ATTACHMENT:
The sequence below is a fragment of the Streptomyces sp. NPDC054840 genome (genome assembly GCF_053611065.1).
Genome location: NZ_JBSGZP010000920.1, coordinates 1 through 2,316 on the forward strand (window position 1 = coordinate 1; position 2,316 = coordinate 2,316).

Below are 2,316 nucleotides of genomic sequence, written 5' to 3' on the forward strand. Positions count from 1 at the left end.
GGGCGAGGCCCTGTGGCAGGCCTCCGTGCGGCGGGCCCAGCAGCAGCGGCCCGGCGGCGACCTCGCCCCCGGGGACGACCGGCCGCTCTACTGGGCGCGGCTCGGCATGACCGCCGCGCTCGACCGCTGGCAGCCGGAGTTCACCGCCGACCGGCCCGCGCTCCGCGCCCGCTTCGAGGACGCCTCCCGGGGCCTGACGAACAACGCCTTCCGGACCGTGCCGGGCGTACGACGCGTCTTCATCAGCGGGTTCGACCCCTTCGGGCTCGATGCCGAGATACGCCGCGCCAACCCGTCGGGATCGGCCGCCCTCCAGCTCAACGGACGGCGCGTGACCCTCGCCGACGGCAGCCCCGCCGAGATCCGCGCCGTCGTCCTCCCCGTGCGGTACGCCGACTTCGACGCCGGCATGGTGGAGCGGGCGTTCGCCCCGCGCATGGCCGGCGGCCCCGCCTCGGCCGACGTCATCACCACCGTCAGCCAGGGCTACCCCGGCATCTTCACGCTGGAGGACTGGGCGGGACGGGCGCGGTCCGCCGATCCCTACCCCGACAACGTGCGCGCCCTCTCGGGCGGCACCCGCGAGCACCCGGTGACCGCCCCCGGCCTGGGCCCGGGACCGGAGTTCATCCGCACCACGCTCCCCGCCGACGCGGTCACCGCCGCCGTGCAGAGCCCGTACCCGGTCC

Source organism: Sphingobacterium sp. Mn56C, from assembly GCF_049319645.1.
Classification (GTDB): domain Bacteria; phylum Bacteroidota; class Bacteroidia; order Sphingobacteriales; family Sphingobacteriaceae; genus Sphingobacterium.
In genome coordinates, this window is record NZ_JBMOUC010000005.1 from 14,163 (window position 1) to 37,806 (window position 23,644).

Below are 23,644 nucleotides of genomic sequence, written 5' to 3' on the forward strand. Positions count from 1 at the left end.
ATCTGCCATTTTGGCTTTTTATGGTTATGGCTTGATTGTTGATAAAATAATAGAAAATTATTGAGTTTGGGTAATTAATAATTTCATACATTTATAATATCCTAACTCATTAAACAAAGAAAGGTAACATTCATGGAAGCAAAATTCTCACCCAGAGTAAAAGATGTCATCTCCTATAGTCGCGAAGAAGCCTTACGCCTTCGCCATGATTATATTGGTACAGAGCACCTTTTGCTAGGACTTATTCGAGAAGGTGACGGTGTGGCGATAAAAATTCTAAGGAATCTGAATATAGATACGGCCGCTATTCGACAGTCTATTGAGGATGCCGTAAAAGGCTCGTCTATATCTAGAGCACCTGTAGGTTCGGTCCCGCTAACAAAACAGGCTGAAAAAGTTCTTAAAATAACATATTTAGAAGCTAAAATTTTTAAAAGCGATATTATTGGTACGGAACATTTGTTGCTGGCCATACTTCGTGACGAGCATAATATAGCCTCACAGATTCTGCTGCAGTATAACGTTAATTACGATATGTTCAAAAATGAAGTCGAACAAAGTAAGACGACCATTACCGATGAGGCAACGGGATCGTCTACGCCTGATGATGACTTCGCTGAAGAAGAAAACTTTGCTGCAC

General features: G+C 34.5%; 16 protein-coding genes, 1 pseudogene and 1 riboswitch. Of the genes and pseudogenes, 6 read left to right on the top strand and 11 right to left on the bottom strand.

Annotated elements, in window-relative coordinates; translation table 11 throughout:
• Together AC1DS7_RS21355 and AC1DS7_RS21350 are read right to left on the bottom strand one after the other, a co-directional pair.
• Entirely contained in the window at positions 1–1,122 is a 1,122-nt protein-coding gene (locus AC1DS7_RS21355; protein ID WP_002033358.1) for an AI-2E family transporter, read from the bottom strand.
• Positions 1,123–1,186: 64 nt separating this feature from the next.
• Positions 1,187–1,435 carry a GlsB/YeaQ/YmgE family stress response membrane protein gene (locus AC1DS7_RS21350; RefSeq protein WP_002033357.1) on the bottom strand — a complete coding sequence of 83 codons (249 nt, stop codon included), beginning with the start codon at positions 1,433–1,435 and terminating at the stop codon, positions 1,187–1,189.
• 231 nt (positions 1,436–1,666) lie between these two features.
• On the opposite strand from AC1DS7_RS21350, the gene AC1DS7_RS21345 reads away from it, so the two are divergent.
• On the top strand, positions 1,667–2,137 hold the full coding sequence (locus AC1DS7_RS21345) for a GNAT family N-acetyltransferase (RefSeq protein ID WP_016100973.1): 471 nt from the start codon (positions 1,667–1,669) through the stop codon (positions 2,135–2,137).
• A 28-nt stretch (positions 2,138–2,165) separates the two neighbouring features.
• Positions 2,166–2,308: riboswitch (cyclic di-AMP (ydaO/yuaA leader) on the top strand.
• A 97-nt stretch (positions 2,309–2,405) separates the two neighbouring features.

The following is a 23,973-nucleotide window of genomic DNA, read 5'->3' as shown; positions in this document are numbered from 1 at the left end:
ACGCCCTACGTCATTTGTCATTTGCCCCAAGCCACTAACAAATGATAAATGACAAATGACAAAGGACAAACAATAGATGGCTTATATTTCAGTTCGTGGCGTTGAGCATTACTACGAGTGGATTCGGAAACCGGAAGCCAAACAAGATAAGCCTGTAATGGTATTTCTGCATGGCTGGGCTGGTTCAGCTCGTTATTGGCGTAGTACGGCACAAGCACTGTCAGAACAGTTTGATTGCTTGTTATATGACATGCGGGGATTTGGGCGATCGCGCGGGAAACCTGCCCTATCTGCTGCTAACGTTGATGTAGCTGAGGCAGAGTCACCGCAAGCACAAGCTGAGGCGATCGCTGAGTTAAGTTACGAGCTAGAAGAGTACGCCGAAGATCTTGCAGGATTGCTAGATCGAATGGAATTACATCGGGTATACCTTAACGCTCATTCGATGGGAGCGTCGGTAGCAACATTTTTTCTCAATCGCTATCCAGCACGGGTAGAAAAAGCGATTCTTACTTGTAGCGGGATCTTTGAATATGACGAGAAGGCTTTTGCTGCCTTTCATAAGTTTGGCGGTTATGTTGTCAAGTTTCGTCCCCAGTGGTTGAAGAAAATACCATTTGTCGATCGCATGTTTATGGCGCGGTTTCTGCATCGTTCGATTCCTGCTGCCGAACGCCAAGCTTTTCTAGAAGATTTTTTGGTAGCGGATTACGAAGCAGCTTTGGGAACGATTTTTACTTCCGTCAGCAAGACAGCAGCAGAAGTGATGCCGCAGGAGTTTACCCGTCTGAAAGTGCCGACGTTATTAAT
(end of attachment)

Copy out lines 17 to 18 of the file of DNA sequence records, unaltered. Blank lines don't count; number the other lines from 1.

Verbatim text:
• On the opposite strand from AC1DS7_RS21350, the gene AC1DS7_RS21345 reads away from it, so the two are divergent.
• On the top strand, positions 1,667–2,137 hold the full coding sequence (locus AC1DS7_RS21345) for a GNAT family N-acetyltransferase (RefSeq protein ID WP_016100973.1): 471 nt from the start codon (positions 1,667–1,669) through the stop codon (positions 2,135–2,137).